Florida Governor, Attorney Trade Barbs on Minimum Wage Ballot Measure

(CN) – Florida Governor Ron DeSantis and a prominent attorney clashed Friday over whether a ballot measure to increase Florida’s minimum wage to $15 by 2026 will prompt companies to increase automation and shed low-paying jobs.

The Florida Supreme Court on Thursday approved the language on the ballot item, which would raise the state’s minimum wage to $10 by 2021, and then by $1 each year until 2026. By October 2026, the state’s minimum wage would be $15 an hour.

Florida Gov. Ron DeSantis waves during his inauguration ceremony on Jan. 8, 2019, in Tallahassee, Fla. (AP Photo/Lynne Sladky)

The November 2020 ballot item needs a 60% voter majority to pass. It would embed the wage increase into an amendment to the Florida Constitution.

In a statement issued to Courthouse News on Friday, Republican Governor DeSantis claimed the measure will have unforeseen consequences on the Florida job market.

“Many companies pay more than the current minimum wage but those who cannot do so will have to let employees go [in order] to meet this requirement, while others will rely more on automation,” the governor’s office said. “That is why Governor DeSantis believes policy issues should be handled through the regular legislative process where legislation can be tweaked or changed, because if policies are not working as intended, you cannot tweak an amendment to the Constitution.”

In a phone interview, Orlando attorney John Morgan responded to the governor’s apprehensions. Morgan is a wealthy trial lawyer and business owner who founded the law firm Morgan & Morgan. He also heads up the Florida for a Fair Wage campaign to get the measure passed.

“Companies will use automation with or without the minimum wage increase. The robots are already here. Anytime a business is gonna be able to give a job to a machine — that never gets sick, gets no benefits — they’re gonna do it,” Morgan said.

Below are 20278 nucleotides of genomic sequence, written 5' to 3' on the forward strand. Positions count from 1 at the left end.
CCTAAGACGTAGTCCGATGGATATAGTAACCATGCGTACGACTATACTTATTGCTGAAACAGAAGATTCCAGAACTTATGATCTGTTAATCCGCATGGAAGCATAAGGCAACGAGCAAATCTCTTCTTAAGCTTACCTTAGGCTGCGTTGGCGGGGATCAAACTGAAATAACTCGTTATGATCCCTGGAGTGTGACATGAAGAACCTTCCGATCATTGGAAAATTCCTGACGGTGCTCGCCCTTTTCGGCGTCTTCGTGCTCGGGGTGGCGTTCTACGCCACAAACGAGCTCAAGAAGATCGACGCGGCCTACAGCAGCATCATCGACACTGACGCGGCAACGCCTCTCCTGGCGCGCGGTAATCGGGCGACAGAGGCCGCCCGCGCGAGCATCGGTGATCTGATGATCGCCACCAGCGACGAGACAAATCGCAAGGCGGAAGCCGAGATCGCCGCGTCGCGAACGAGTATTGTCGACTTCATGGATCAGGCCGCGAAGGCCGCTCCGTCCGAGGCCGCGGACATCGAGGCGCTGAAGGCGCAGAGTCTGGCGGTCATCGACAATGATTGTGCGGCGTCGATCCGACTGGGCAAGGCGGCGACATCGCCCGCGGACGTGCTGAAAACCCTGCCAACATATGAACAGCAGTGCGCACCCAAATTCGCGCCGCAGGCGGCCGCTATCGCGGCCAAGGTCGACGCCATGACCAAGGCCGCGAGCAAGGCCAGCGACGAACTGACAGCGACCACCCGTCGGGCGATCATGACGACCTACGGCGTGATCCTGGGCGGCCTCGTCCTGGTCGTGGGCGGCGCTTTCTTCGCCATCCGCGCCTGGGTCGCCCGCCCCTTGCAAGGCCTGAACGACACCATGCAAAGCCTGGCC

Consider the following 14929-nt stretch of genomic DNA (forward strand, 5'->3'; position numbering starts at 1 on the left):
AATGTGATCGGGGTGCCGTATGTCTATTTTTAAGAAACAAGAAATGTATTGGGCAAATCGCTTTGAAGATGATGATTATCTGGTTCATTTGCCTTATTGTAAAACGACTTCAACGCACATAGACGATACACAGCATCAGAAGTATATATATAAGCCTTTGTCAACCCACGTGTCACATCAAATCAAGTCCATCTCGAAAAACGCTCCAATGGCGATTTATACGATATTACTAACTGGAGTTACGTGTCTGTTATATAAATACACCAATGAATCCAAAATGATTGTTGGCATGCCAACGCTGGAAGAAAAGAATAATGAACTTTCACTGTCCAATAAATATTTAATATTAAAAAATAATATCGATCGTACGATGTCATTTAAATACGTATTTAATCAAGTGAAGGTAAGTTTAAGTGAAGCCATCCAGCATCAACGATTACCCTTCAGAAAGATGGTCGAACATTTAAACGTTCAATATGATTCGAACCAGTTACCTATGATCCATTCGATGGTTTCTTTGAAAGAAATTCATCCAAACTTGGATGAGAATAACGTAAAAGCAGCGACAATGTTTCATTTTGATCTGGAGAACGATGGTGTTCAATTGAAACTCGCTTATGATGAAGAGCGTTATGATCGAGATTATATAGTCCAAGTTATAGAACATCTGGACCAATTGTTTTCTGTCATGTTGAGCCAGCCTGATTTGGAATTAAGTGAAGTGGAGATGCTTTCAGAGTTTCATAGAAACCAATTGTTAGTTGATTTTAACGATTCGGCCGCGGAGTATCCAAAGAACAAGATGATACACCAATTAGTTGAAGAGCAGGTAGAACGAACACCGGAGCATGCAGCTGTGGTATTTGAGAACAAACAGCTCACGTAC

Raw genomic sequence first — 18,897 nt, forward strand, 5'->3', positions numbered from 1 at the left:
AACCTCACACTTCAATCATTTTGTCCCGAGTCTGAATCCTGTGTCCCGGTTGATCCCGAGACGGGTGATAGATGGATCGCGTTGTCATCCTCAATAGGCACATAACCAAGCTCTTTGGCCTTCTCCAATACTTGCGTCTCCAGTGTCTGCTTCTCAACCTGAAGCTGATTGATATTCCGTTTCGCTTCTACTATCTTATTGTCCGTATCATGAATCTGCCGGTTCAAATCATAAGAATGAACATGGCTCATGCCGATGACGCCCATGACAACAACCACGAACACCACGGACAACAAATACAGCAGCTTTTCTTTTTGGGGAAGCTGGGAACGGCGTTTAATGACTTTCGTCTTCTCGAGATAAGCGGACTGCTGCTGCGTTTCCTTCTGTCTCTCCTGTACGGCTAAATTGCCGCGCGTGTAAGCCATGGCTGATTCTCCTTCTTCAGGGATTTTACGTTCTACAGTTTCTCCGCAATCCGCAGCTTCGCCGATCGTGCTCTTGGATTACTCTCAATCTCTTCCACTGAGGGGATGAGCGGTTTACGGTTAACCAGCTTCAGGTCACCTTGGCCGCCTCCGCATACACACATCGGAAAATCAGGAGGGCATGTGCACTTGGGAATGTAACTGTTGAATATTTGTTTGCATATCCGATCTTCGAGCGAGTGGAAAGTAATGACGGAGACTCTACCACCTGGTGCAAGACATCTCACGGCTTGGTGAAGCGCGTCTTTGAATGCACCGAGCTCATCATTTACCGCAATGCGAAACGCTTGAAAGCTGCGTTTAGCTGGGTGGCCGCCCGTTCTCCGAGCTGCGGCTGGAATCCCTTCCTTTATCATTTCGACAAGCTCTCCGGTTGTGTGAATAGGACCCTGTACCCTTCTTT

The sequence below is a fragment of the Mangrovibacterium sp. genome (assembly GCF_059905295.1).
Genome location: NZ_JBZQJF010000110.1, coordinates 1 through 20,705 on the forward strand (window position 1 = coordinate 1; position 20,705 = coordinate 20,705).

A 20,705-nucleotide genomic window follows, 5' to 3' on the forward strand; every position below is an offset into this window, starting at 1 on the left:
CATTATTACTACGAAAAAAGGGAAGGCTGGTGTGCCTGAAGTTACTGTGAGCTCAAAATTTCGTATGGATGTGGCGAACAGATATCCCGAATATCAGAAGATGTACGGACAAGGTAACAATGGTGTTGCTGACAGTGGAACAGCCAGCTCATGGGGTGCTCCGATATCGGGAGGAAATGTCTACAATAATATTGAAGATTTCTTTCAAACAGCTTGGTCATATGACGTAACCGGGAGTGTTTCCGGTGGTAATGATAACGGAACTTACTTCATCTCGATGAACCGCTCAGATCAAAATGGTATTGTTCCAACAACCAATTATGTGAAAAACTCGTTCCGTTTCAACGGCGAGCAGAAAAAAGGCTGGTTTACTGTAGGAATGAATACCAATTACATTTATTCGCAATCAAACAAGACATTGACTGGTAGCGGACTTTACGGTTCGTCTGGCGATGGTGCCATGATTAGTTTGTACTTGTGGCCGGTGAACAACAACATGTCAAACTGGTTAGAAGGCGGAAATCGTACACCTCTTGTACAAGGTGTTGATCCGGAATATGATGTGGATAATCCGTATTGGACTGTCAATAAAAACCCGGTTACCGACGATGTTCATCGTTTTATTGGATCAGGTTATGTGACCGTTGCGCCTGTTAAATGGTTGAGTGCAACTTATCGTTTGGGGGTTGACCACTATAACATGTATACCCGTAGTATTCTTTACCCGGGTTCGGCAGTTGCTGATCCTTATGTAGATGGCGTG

As for DeSantis’ suggestion that state wage policy should be handled through legislation, Morgan said Florida politicians have had countless opportunities to ensure the working-poor a solid base wage.

“It’s like medical marijuana legalization and the restoration of felons’ voting rights in Florida. The Legislature did not address those issues. Without voters approving constitutional amendments, nothing would have ever happened,” he said.

Morgan publicly proclaimed to Florida politicians early Friday: “If you’ve got a better idea than my idea, do something. Put up or shut up.”

Florida’s current minimum wage is $8.46 an hour, while the federal minimum wage is $7.25. Morgan said the state’s proposed 10 cent increase for 2020 will do little to help low-wage workers afford groceries and housing.

“People cannot live on that minimum wage. It’s not even close to possible,” Morgan said in the interview.

When asked about the measure’s prospects of passing, he said: “You just hope people have compassion and love. With the politics of today, I really don’t know what people are anymore.”

Morgan, who reportedly switched his voter registration from Democrat to Independent in 2017, is one of the most prominent funders of public policy campaigns in the state. He poured millions into the campaign for Florida medical marijuana legalization.

In its Thursday advisory opinion to Florida Attorney General Ashley Moody, the state’s high court approved the wage-increase ballot question for the November 2020 vote, calling the summary “clear and unambiguous.”

“The ballot summary is nearly identical to the language of the proposed amendment itself, and it explains in a straightforward and accurate manner how the proposed changes to … Florida Constitution would affect the existing system,” the Florida Supreme Court ruled.

The court declined the attorney general’s request for an advisory opinion on an economic impact statement prepared by the Financial Impact Estimating Conference, which is comprised of agents from the governor’s office, Florida Senate, state House of Representatives and the Office of Economic and Demographic Research.

The per curiam decision found that court did not have constitutional jurisdiction to review the financial impact statement.

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